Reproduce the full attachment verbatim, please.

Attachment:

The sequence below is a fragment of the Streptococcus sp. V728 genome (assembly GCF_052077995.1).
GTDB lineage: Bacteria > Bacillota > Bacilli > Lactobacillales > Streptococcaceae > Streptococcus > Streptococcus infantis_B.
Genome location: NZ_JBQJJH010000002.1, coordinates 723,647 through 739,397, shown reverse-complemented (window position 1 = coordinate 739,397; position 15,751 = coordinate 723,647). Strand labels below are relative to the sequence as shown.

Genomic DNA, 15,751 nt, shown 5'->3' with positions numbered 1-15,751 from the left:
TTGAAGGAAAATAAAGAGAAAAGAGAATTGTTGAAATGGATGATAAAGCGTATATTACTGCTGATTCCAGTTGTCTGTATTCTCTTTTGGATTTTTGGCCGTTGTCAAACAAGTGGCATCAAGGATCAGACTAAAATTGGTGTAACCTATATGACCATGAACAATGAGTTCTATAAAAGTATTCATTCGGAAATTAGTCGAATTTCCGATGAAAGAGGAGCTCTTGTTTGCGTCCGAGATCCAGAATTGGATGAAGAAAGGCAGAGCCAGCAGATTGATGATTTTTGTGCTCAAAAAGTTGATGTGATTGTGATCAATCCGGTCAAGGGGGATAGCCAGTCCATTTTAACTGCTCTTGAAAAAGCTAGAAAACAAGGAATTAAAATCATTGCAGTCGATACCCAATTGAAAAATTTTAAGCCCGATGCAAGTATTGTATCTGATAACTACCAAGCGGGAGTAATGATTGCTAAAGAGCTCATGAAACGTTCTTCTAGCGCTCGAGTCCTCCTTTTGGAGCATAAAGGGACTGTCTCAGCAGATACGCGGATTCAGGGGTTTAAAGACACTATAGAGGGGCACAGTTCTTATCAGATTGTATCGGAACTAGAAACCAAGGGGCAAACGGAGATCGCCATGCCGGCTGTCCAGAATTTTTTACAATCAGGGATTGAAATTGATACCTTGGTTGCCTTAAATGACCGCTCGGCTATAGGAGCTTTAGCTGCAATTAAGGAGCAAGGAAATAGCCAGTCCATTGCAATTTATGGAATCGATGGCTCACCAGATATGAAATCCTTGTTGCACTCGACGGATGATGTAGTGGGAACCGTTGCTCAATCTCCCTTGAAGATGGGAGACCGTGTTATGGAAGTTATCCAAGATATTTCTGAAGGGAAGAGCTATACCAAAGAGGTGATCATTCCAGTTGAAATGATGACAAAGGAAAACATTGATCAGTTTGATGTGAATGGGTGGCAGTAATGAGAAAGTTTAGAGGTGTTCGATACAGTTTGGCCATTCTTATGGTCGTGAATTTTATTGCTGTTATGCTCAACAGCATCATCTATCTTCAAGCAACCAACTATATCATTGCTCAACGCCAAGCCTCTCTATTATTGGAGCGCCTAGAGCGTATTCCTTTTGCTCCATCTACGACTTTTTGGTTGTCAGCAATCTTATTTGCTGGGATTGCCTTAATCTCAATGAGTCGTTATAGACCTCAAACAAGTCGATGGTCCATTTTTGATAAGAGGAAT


The sequence below is a fragment of the Streptococcus sp. V728 genome (assembly GCF_052077995.1).
GTDB lineage: Bacteria > Bacillota > Bacilli > Lactobacillales > Streptococcaceae > Streptococcus > Streptococcus infantis_B.
Genome location: NZ_JBQJJH010000002.1, coordinates 723,647 through 739,397, shown reverse-complemented (window position 1 = coordinate 739,397; position 15,751 = coordinate 723,647). Strand labels below are relative to the sequence as shown.

Genomic DNA, 15,751 nt, shown 5'->3' with positions numbered 1-15,751 from the left:
TTGAAGGAAAATAAAGAGAAAAGAGAATTGTTGAAATGGATGATAAAGCGTATATTACTGCTGATTCCAGTTGTCTGTATTCTCTTTTGGATTTTTGGCCGTTGTCAAACAAGTGGCATCAAGGATCAGACTAAAATTGGTGTAACCTATATGACCATGAACAATGAGTTCTATAAAAGTATTCATTCGGAAATTAGTCGAATTTCCGATGAAAGAGGAGCTCTTGTTTGCGTCCGAGATCCAGAATTGGATGAAGAAAGGCAGAGCCAGCAGATTGATGATTTTTGTGCTCAAAAAGTTGATGTGATTGTGATCAATCCGGTCAAGGGGGATAGCCAGTCCATTTTAACTGCTCTTGAAAAAGCTAGAAAACAAGGAATTAAAATCATTGCAGTCGATACCCAATTGAAAAATTTTAAGCCCGATGCAAGTATTGTATCTGATAACTACCAAGCGGGAGTAATGATTGCTAAAGAGCTCATGAAACGTTCTTCTAGCGCTCGAGTCCTCCTTTTGGAGCATAAAGGGACTGTCTCAGCAGATACGCGGATTCAGGGGTTTAAAGACACTATAGAGGGGCACAGTTCTTATCAGATTGTATCGGAACTAGAAACCAAGGGGCAAACGGAGATCGCCATGCCGGCTGTCCAGAATTTTTTACAATCAGGGATTGAAATTGATACCTTGGTTGCCTTAAATGACCGCTCGGCTATAGGAGCTTTAGCTGCAATTAAGGAGCAAGGAAATAGCCAGTCCATTGCAATTTATGGAATCGATGGCTCACCAGATATGAAATCCTTGTTGCACTCGACGGATGATGTAGTGGGAACCGTTGCTCAATCTCCCTTGAAGATGGGAGACCGTGTTATGGAAGTTATCCAAGATATTTCTGAAGGGAAGAGCTATACCAAAGAGGTGATCATTCCAGTTGAAATGATGACAAAGGAAAACATTGATCAGTTTGATGTGAATGGGTGGCAGTAATGAGAAAGTTTAGAGGTGTTCGATACAGTTTGGCCATTCTTATGGTCGTGAATTTTATTGCTGTTATGCTCAACAGCATCATCTATCTTCAAGCAACCAACTATATCATTGCTCAACGCCAAGCCTCTCTATTATTGGAGCGCCTAGAGCGTATTCCTTTTGCTCCATCTACGACTTTTTGGTTGTCAGCAATCTTATTTGCTGGGATTGCCTTAATCTCAATGAGTCGTTATAGACCTCAAACAAGTCGATGGTCCATTTTTGATAAGAGGAAT